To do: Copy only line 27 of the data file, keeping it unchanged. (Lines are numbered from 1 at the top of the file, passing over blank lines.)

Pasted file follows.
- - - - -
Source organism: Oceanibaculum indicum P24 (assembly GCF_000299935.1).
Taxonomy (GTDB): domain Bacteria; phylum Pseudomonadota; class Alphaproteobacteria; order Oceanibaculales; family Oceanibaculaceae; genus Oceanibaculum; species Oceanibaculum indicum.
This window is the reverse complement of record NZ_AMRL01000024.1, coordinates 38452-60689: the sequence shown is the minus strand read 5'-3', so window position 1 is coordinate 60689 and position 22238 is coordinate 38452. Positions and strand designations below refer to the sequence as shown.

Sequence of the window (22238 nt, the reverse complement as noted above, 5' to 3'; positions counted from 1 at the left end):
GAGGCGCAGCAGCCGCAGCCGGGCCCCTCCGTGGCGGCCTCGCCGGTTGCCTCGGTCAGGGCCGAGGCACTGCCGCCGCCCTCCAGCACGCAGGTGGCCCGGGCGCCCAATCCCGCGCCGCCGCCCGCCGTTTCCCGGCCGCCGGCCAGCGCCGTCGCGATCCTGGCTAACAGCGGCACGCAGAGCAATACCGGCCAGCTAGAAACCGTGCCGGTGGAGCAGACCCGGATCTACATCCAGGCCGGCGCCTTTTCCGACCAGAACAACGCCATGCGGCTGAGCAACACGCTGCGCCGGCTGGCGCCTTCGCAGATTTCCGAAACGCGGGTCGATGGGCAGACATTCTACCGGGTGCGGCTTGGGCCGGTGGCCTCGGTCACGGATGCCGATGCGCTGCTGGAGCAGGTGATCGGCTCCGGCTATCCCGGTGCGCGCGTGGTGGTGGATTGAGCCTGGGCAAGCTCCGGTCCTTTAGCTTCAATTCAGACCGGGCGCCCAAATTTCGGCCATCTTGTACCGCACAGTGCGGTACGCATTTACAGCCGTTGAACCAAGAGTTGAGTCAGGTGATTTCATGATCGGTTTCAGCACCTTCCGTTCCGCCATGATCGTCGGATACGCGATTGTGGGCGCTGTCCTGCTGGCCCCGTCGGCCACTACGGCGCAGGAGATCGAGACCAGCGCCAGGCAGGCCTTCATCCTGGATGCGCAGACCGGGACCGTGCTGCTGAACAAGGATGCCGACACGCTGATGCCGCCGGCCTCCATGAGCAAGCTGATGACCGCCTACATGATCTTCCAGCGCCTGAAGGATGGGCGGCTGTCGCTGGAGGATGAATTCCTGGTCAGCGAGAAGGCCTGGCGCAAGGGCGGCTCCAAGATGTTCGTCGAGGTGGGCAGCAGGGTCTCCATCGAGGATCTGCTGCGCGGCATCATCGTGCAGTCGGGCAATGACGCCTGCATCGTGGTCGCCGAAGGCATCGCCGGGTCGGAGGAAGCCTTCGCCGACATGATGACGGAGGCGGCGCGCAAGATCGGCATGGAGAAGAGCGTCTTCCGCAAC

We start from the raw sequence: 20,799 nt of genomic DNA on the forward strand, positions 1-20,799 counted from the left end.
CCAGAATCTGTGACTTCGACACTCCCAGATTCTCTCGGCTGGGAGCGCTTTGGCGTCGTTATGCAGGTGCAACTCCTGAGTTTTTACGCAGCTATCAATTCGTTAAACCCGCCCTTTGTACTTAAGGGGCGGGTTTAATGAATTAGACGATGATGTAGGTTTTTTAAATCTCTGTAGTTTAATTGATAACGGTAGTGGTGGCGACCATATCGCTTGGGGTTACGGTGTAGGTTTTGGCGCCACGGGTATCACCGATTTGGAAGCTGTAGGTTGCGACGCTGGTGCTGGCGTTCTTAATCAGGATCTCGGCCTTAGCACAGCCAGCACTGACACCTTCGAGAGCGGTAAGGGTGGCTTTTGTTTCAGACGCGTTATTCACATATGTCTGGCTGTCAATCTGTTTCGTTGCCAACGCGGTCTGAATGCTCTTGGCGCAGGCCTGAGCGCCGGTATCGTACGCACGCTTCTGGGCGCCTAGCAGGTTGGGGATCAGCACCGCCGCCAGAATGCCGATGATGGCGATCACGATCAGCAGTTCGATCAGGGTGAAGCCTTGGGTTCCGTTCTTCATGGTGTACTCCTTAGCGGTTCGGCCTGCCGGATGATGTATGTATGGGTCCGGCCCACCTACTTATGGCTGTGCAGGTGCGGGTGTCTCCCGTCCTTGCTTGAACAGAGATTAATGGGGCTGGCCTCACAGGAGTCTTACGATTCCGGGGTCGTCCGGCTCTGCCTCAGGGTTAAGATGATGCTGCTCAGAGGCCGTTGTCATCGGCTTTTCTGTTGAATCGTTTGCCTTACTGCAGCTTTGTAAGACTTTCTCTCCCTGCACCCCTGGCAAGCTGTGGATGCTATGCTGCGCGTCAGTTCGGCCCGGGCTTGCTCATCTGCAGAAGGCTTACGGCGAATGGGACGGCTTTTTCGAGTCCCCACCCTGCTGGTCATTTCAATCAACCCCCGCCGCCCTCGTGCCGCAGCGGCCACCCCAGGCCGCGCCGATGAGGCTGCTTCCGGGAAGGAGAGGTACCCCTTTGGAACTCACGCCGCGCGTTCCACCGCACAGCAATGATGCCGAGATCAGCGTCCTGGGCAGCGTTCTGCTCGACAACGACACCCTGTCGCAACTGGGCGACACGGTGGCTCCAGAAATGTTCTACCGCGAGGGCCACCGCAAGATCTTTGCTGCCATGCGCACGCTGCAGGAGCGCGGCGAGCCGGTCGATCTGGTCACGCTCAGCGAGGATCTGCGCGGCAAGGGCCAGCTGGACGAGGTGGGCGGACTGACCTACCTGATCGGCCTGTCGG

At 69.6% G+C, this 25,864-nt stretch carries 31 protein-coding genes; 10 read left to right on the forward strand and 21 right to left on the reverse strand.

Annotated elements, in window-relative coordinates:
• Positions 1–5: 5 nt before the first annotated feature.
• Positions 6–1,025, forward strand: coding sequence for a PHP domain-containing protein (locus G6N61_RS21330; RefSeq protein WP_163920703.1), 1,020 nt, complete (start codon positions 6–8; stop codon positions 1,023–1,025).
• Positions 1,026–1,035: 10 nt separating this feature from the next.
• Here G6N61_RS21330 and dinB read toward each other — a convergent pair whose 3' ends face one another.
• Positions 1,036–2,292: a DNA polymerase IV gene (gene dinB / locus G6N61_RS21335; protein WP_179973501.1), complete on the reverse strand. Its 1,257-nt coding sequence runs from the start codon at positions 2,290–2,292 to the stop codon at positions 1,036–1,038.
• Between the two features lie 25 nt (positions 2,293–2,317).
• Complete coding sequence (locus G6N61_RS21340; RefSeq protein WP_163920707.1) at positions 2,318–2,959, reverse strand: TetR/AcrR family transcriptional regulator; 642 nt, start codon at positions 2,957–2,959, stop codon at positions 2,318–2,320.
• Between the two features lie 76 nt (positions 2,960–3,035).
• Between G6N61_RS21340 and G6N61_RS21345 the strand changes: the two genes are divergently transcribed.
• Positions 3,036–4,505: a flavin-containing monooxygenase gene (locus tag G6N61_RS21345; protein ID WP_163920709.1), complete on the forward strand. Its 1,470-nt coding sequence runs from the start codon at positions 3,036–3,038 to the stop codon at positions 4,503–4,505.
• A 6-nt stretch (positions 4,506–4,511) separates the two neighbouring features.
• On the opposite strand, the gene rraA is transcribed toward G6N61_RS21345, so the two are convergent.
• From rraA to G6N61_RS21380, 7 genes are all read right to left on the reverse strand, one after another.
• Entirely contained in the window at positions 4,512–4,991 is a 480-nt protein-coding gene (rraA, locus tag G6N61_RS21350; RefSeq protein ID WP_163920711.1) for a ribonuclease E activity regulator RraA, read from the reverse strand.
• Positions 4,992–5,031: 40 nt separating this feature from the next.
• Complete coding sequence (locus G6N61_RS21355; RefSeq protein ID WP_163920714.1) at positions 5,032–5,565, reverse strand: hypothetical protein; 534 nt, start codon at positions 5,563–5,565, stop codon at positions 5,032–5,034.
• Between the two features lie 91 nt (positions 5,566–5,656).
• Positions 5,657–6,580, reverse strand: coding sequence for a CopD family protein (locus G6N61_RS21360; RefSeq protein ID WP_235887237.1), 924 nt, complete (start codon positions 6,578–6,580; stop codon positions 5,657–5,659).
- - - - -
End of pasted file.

• Positions 5,657–6,580, reverse strand: coding sequence for a CopD family protein (locus G6N61_RS21360; RefSeq protein ID WP_235887237.1), 924 nt, complete (start codon positions 6,578–6,580; stop codon positions 5,657–5,659).